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Cancer Res. 2009 Feb 15;69(4):1570-7. doi: 10.1158/0008-5472.CAN-08-1363. Epub 2009 Feb 3.

Identification of MCAM/CD146 as the target antigen of a human monoclonal antibody that recognizes both epithelioid and sarcomatoid types of mesothelioma.

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  • 1Department of Anesthesia, San Francisco General Hospita, San Francisco, California, USA.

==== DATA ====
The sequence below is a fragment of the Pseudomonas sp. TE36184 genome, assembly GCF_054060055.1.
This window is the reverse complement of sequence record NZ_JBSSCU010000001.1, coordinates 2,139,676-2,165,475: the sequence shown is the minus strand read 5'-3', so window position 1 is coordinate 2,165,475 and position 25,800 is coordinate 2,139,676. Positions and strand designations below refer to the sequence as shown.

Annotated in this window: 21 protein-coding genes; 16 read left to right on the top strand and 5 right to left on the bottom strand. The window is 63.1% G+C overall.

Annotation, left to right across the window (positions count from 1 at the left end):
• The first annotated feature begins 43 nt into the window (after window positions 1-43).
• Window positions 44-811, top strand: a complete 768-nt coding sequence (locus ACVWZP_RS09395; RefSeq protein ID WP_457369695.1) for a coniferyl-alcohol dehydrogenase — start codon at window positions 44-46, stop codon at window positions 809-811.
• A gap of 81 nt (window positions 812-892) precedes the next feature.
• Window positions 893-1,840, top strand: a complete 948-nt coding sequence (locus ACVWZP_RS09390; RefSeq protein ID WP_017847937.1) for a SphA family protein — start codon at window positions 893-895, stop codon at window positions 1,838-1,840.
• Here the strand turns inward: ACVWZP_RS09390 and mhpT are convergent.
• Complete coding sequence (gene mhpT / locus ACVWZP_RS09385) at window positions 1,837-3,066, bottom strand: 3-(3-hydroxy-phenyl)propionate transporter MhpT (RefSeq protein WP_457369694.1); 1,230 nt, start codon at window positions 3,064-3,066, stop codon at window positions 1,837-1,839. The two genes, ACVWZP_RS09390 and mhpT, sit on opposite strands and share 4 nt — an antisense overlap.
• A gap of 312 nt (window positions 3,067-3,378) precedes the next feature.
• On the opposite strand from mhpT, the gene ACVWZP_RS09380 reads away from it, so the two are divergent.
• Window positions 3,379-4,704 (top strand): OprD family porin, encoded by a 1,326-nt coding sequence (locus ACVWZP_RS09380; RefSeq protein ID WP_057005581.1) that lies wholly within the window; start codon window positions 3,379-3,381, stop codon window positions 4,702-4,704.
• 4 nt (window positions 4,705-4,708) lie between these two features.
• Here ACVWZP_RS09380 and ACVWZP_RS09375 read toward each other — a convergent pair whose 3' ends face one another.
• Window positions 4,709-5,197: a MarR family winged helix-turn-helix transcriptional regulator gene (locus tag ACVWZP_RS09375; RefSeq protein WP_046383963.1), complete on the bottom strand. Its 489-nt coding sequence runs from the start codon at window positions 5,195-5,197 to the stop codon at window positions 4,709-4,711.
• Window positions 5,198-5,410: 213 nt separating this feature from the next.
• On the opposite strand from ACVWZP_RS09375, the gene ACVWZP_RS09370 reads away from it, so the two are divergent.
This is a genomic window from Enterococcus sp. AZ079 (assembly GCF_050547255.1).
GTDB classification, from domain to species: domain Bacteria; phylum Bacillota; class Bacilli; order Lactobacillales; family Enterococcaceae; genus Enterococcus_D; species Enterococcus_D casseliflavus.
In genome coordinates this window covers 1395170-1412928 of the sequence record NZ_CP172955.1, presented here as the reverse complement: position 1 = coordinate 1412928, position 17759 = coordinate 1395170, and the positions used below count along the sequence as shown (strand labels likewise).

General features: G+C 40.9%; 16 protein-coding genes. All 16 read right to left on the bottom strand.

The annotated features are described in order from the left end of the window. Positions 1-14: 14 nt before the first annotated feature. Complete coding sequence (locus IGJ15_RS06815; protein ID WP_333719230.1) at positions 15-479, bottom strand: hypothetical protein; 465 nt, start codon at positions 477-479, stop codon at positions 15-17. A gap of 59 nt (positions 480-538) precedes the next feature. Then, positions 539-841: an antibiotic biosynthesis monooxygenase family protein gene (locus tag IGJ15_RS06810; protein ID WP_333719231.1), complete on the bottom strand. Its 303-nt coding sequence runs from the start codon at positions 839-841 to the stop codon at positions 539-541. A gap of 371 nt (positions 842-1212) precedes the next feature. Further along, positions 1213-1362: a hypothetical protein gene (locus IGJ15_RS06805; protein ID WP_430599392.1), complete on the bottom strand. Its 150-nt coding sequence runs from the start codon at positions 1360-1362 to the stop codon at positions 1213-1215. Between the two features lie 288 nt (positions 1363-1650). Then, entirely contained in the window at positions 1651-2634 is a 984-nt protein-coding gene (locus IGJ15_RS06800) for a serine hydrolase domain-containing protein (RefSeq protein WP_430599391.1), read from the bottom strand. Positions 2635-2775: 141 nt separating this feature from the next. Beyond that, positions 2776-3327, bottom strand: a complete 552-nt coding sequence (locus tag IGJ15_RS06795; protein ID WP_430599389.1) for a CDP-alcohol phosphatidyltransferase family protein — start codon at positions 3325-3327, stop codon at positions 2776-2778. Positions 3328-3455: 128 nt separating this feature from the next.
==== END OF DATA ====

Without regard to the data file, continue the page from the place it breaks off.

The prognosis for patients diagnosed with mesothelioma is generally poor, and currently available treatments are usually ineffective. Therapies that specifically target tumor cells hold much promise for the treatment of cancers that are resistant to current approaches. We have previously selected phage antibody display libraries on mesothelioma cell lines to identify a panel of internalizing human single chain (scFv) antibodies that target mesothelioma-associated, clinically represented cell surface antigens and further exploited the internalizing function of these scFvs to specifically deliver lethal doses of liposome-encapsulated small molecule drugs to both epithelioid and sarcomatous subtypes of mesothelioma cells. Here, we report the identification of MCAM/MUC18/CD146 as the surface antigen bound by one of the mesothelioma-targeting scFvs using a novel cloning strategy based on yeast surface human proteome display. Immunohistochemical analysis of mesothelioma tissue microarrays confirmed that MCAM is widely expressed by both epithelioid and sarcomatous types of mesothelioma tumor cells in situ but not by normal mesothelial cells. In addition, quantum dot-labeled anti-MCAM scFv targets primary meosthelioma cells in tumor fragment spheroids cultured ex vivo. As the first step in evaluating the therapeutic potential of MCAM-targeting antibodies, we performed single-photon emission computed tomography studies using the anti-MCAM scFv and found that it recognizes mesothelioma organotypic xenografts in vivo. The combination of phage antibody library selection on tumor cells and rapid target antigen identification by screening the yeast surface-displayed human proteome could be a powerful method for mapping the targetable tumor cell surface epitope space.

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